Bayer/Monsanto suffered another in a long string of setbacks in its battle to grow genetically modified (GM) corn in Mexico when the country’s highest court on October 13 refused to overturn a precautionary injunction restricting the cultivation of GM corn. In its unanimous decision, the court agreed with the citizen petitioners who sought the injunction in 2013 that cultivation of GM corn poses a credible threat to Mexico’s rich store of native corn biodiversity through uncontrolled cross-pollination.
The Demanda Colectiva, the citizen group that brought the original lawsuit, in a statement said that the unanimous decision strongly supports “the collective rights of peasant and indigenous communities and of the consumers of corn.”
The chemical and seed companies who sought to overturn the injunction, including Bayer-Monsanto, Syngenta, and Corteva (formerly Dow and DuPont), criticized the decision, saying that GM organisms (GMOs) “have not produced a single case of threat or risk to the environment.”
Seed companies on a losing streak
With the Supreme Court decision, the companies added to a losing streak that has included more than 100 rejected appeals seeking to overturn the GM corn injunction. Their biggest loss, however, may have been the withdrawal of support from the Mexican government.
Two previous administrations had approved permits for GM corn cultivation and sided with the companies in the legal fight against the injunction. President Andrés Manuel López Obrador, elected in 2018 with a strong mandate to revitalize Mexico’s rural economy, may have a cabinet that does not fully agree on GMOs, but the government filed a brief with the Supreme Court supporting the injunction.
The government signaled the coming shift in its position with a New Year’s Eve presidential decree last year banning the cultivation of GM corn and mandating the phasing out of GM corn imports as well as the use of glyphosate, the key ingredient in Bayer/Monsanto’s Roundup herbicide. The World Health Organization has determined glyphosate to be a probable human carcinogen. Bayer has set aside more than US$11 billion to settle tens of thousands of lawsuits by plaintiffs claiming that exposure to the herbicide causes Non-Hodgkin’s Lymphoma.
The companies have filed suits in Mexico to stop the decree, and they have appealed directly to the Biden Administration to treat Mexico’s actions as a violation of the US-Mexico-Canada Agreement, the slightly revised North American Free Trade Agreement. As Karen Hansen-Kuhn and I argued, the decree does not seem to violate the trade agreement, and in any case the Biden Administration should recognize Mexico’s right to legislate for the health and environment of its own citizens, not foreign chemical and seed companies.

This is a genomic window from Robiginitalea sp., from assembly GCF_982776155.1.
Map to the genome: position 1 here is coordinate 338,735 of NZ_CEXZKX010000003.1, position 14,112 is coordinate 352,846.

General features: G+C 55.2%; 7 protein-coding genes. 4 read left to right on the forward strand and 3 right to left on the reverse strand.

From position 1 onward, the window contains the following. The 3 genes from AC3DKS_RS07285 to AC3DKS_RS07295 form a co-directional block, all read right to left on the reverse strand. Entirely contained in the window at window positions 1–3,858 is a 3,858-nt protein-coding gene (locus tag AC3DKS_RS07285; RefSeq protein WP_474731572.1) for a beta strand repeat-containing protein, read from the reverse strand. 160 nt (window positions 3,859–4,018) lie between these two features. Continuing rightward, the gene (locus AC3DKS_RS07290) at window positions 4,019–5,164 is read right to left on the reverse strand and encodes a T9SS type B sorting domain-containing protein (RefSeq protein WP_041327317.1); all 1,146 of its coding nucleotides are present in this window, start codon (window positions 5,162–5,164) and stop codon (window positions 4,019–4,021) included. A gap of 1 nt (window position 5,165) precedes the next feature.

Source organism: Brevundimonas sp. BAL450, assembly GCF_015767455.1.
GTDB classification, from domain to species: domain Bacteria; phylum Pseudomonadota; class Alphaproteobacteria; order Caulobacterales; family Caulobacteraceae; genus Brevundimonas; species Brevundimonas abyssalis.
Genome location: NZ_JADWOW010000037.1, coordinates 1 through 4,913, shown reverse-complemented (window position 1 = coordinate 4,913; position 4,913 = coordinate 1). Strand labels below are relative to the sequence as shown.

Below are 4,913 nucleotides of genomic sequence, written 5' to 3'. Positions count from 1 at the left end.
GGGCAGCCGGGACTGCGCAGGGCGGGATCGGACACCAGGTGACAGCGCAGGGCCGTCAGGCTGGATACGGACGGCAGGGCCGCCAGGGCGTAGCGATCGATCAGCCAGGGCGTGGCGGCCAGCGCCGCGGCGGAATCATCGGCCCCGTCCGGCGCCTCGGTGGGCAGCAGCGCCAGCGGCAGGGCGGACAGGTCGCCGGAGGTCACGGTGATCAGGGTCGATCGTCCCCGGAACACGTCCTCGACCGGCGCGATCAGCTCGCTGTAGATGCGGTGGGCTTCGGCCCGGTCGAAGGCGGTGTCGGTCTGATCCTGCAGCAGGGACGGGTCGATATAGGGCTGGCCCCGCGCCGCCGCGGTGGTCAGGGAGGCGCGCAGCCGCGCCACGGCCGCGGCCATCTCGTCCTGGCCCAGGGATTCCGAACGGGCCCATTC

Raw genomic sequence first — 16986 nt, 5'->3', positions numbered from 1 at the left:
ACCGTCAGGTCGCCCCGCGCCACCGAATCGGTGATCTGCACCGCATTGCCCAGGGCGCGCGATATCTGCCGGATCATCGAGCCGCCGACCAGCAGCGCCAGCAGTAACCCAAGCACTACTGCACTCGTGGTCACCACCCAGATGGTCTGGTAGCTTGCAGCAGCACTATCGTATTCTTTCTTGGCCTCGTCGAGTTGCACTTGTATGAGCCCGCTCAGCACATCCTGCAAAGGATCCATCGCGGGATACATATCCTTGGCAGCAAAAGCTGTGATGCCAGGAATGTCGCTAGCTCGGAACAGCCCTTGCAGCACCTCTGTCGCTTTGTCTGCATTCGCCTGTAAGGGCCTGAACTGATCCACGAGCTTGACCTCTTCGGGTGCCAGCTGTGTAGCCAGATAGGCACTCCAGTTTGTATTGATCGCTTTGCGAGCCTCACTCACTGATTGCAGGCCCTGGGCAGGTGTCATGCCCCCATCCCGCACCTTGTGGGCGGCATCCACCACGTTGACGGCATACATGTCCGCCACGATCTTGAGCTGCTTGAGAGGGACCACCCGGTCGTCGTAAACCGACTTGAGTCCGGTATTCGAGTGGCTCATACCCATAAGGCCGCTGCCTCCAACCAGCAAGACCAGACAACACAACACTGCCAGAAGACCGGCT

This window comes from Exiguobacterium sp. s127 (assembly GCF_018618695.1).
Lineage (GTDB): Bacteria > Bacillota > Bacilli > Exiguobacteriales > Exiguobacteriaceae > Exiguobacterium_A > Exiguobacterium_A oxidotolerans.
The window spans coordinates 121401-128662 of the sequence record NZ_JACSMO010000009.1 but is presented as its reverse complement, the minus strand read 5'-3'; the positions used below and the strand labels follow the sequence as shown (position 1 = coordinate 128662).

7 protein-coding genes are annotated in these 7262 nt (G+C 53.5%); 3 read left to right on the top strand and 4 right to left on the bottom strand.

In another blow to the companies in early October, Mexican regulators denied Bayer a permit for a shipment of a new GM corn variety, stating that the seeds were genetically modified to tolerate glyphosate, which they consider dangerous. They explicitly cited the precautionary principle, much to the ire of the company.
A long, spirited resistance
As I documented in my 2019 book, Eating Tomorrow, and in this collection of articles, the Demanda Colectiva’s latest legal victory is the product of a long and spirited campaign to defend Mexico’s unique heritage of native corn and the traditional intercropped milpa. Mexico’s biodiversity institute has identified more than 21,000 distinct varieties of native corn.
Their original 2013 petition, which still awaits a hearing in Mexican courts, argued that the Mexican constitution guarantees the right to a clean environment and that cross-pollination from GM corn threatens the integrity of native corn varieties, which should be considered an important part of that environment given the crop’s central place in the country’s landscapes, cultures, and cuisines. Such contamination is well documented in Mexico.
That is why the courts granted a precautionary injunction until the case could be heard. In upholding the injunction, lower courts agreed with the petitioners’ reasoning, writing in 2014, “The use and enjoyment of biodiversity is the right of present and future generations.”
The Supreme Court was less eloquent, perhaps, but equally clear. “There are well-founded indications of risk, so in the face of uncertainty and considering the possibility of serious and irreversible damage to the environment, this Chamber considers that in accordance with the precautionary principle the measure is correct,” wrote the Court.